Pioneers And G.A.A. Central To The Rostrevor Community

PIONEERS and the G.A.A were at the heart of the Rostrevor community during the last century, with many personalities often playing dual roles.

For example, the late George Tinnelly was chairman of the Down Co. G.A.A. Board, as well as long-time treasurer of Rostrevor Pioneer Council. And Peter McGrath was president of the council for 27 years, before embarking on a glorious career as county team-manager.

Monsignor Arthur Bradley, P.P., who is spiritual director of the Rostrevor P.T.A.A., played for the Mayobridge GFC squad, and was president of St John Bosco Youth Club for many years. His nephew, Peter Rooney, starred on the side in red and black, which brought the Sam Maguire Cup back to the Mournes in 1968. Indeed, nine of that side were guests-of honour at the Rostrevor Pioneers’ Annual Dinner Dance.

P.R.O. for the Pioneer Council, newsagent Kevin Hanna, played for St Bronagh’s GFC, and was a member of the club’s Ballad Group, which reached the All-Ireland Finals of the Scor competition. His father, the late Jack Hanna, had been a founder of the Rostrevor PTAA, and played for the Down G.A.A. squad.

When the Golden Jubilee of the local Pioneer Council was celebrated in 1995, it was pointed out that “the Association has played a key role in the social life of the village, and a major part in its history during the 20th century. Despite its image as an exclusive organisation, its strength lies in the community roots, as well as strong links with all aspects of local society. Preaching temperance, we practice enjoyment.

“The Pioneer Association has a history of honour and humour, of place and people. May the efforts of those Pioneers, over the past half-century, inspire a new generation to carry on the work for another 50 years of life in Rostrevor.”

Peter McGrath recalled how the Pioneer Council had been revived in 1976, after being dormant due to the “Troubles.” He spoke of “a great drive to get young people in particular interested in the proposition that a person might abstain from alcohol, without in any way diminishing his or her social life.”

Referring to his exploits with regard to the Sam Maguire Cup, as manager of the senior county squad, Peter described, in an article for my book, `Down’s Days of Glory,` how the success of the men in red and black, during the early 60’s, had “provided my inspiration and sustenance.

“Those All-Ireland victories were a major influence on any young boy, growing up in that period, who had an ambition to play Gaelic football at any level. And so it was for me. I was very young when the breakthrough was made in 1960, so the impact was marginal.

“But when the third title was captured in 1968, I was playing under-age for my club, Rostrevor, as well as for my college, St Colman’s. So I could understand the enormity of what had been achieved. And the fact that my brother, Hilary, was in that All-Ireland winning squad, gave me a personal connection, of which I was very proud.”

One of Peter McGrath’s heroes was Rostrevor-based Leo Murphy, teacher at the local primary school, and later principal at Killowen primary school. However, the strapping defender and Irish language enthusiast almost missed that historic All-Ireland Final of 1960, having sustained torn ligaments to his knee.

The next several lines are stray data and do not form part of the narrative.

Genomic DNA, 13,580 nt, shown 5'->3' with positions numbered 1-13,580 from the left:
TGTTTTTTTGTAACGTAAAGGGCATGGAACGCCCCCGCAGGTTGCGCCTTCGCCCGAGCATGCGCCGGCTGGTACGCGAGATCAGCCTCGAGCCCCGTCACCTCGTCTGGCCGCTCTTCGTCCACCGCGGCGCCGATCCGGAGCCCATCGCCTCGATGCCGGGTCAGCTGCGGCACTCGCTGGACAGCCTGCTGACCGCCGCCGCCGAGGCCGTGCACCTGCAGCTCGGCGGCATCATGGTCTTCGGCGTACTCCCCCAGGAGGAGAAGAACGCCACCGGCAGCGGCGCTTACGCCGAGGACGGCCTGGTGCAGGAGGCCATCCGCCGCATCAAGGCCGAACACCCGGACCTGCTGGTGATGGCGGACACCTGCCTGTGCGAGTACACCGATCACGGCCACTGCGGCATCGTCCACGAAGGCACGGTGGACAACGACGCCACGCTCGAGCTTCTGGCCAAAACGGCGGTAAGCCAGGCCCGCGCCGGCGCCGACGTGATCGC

On that crucial day he faced a situation of dire peril, which could have left him crippled for life. 18 hours earlier, he had undergone surgery at Downpatrick Hospital. Injections were administered, which would deaden all feeling for 24 hours. But it also meant that young Murphy could have sustained serious injury during the match, and have played on, unaware of the danger.

“All the sweat and tears, the sacrifices and preparations had been geared to that day. The moment had arrived; there was a job to be done, and it took a man to do it,” he told me.

Lion-hearted Leo had already saved the Mourne-men’s bacon, in the All-Ireland semi-final against Offaly. In the dying minutes, with the game all-square, an opposing forward sliced through the Down defence and took aim for a winning point. Hushed in dismay, the Mourne fans watched in despair. Suddenly, Leo Murphy dashed to the rescue, scooping the ball from the forward’s toe and clearing upfield. The stadium erupted, - Down had lived to fight another day!

First recorded meeting of the Pioneer Association in Rostrevor was in 1893, with the official opening of the Fr Matthew Hall and Reading-room by Fr Hugh O’Reilly, a professor at St Colman’s College and later parish priest of Kilbroney. First president was John Owens, with Michael Morgan as his deputy; secretary was Peter Sloan and the treasurer was Peter Quinn. On the committee were James Caulfield, Henry Connolly, Arthur McAleenan, John Morgan, William Trainer and Pat Ward.

However, the two World Wars intervened, greatly curtailing all community activity. Then, in 1945, the blackouts ended, the street and home lights were switched on again, after several years. The American soldiers, with their brashness and apparently endless supply of money, departed. It also meant freedom for the German prisoners-of-war, who were camped near the gates of the Fairy Glen.

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© Fabian Boyle 2001-2008